There are many aspects of learning an instrument that might traditionally be deemed rather nerdy or in depth, but which, if approached with an enthusiastic mind and heart can come to benefit the person involved to previously unknown extents.
One such field is that of guitar string spacing, the pertinent and diligent study of which can not only have each of your notes and chords sounding as full and clear as they should, but could also leave you feeling far more comfortable with the axe that lies in your very hands.
This is a comfort that spans not only the feeling of the guitar in your hands, itself feeling more ‘right’ than ever, but also how comfortable certain chord shapes are rendered when you find the string spacing that’s right for you, enabling you to reach new heights than you might otherwise ever have conceived.
Here in this article we will elucidate what exactly guitar string spacing is, what forms it can take out there in the big wide world, and how you might go about measuring your own guitar string spacing so as to render your guitar learning experience more comfortable, leaving you having to think less of discomfort and ‘wrong’ feeling, and more able simply to shred to your heart’s content.
What is Guitar String Spacing?
At its most simple, guitar string spacing, the spacing of the strings of the guitar between one another on the fretboard and elsewhere, is simply the measurement of these gaps. For simplicity’s sake this is usually simplified even further, so as to be measured as the gap between the two strings on the outer most, usually the two strings both tuned to E at both poles.
This measurement is more often than not taken from the very centre of the length of the strings, likely for the sake of continuity across different brands, models, styles, sounds, eras etc. The guitar string spacing of any given guitar will likely be listed in either millimetres or inches, depending entirely on the preference of the manufacture. String spacing will vary depending on where it is measured on the guitar. On electric guitars, it is usually measured at either the guitar’s nut or bridge.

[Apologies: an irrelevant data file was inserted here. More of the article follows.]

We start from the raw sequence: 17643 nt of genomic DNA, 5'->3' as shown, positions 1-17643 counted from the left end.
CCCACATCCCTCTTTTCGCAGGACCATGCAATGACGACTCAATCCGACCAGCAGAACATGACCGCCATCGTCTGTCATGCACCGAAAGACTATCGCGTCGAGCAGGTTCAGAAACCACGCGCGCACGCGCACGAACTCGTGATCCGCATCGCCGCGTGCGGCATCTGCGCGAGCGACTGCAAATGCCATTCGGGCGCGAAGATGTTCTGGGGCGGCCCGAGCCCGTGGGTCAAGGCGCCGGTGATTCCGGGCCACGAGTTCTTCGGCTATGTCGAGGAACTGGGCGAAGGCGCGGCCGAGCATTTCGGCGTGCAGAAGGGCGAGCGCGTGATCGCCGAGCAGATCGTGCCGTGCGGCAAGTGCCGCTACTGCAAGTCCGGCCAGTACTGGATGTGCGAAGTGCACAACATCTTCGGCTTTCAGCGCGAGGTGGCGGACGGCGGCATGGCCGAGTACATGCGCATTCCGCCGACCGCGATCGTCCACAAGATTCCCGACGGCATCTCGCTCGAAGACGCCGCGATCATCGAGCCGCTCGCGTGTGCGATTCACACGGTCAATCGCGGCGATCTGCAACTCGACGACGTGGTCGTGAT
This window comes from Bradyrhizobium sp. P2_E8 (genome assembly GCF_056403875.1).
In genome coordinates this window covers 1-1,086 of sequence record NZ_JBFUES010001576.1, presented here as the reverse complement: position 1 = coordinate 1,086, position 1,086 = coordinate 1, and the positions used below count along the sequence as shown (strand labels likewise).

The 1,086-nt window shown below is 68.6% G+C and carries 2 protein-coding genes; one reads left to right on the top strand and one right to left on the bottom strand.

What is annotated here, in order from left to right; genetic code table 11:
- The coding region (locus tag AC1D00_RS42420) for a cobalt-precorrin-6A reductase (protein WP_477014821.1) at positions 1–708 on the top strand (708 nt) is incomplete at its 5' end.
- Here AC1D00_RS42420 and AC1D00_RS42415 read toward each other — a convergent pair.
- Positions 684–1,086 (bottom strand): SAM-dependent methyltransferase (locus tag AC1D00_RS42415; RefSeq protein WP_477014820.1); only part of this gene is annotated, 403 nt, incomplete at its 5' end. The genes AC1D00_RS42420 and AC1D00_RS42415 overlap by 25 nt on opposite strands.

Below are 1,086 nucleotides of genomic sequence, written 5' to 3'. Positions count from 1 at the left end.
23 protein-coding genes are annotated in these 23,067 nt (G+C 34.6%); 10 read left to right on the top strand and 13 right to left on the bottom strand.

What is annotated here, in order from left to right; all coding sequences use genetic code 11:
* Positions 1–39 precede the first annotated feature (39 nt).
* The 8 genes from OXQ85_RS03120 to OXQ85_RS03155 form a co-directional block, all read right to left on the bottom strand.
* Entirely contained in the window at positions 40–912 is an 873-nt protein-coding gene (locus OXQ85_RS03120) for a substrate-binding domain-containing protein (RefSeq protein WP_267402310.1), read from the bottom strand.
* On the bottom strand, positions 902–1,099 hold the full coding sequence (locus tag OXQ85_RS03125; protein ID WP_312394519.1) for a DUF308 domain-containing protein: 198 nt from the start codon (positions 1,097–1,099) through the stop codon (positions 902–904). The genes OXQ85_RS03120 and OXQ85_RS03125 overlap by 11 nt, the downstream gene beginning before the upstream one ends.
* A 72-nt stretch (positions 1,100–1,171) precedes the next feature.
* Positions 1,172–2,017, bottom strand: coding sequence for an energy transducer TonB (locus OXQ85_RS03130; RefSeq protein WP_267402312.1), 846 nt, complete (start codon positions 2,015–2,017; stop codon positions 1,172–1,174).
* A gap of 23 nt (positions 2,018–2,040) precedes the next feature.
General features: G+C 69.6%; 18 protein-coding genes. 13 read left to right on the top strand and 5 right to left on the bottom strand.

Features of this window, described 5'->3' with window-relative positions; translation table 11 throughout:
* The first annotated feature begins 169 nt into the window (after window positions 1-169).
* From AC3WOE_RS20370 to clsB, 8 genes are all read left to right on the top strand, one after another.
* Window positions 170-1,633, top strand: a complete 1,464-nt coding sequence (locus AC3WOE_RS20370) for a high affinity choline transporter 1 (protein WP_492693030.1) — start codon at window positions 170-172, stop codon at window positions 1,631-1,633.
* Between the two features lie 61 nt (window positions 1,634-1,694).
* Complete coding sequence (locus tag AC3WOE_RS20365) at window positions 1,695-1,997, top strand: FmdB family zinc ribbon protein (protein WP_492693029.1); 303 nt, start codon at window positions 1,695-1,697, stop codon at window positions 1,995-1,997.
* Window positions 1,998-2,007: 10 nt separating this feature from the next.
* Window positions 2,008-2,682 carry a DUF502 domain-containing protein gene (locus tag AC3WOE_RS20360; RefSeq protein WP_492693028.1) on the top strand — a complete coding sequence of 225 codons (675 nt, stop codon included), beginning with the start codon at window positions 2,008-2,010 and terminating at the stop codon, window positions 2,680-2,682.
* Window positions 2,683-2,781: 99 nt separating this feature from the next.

However, this isn’t even always the case. Some manufacturers don’t even list or otherwise elucidate the guitar string spacing for their models, or else do so to a different and otherwise undisclosed scale, for when one typically tries to measure it themselves they come out with a completely different measurement entirely.
This is yet another indicator that’s easy to miss, of just how much of a grey area guitar string spacing is in the world of guitar commerce. Often, prospective guitarists and thus prospective guitar purchasers are likely to not even consider such a thing when purchasing their instrument, despite how much of an effect it can have on the inherent feeling of this very instrument in their hands.
It seems a little ludicrous to me, hence why we are here today trying to shed some light on what can otherwise be a rather murky area of the guitar world, an area which can so often lead those interested to buying an instrument that might not suit them, might subsequently feel uncomfortable, and could even lead them to drop the guitar altogether!
How to Measure Guitar String Spacing
This is in essence a very simple and quick activity which, when measured against how much of a benefit it can have to your playing, doesn’t even bear thinking too much on.
Simply grab a ruler or other measuring tool, preferably metal for want of something not too flimsy, and place its lowest common measuring denominator against the very centre of either the lowest or the highest E string on the guitar. Then, simply measure how far is between the centre point of this one string and the other E string at the opposite end of the gathering of strings.
This act of measuring will be slightly different for each and every variety of guitar. There are, for example, guitars that are manufactured with seven strings instead of the usual six, in which case you would simply want to place the base measurement point of your ruler on either of the poles (in this case the low B string or the high E string) and measure to the other side, just like with the six string method. The same goes for an eight string guitar too, following the same method (from low F# string to high E string), or even for a bass, whether electric or acoustic (simply going from either low E string to high G string or vice versa).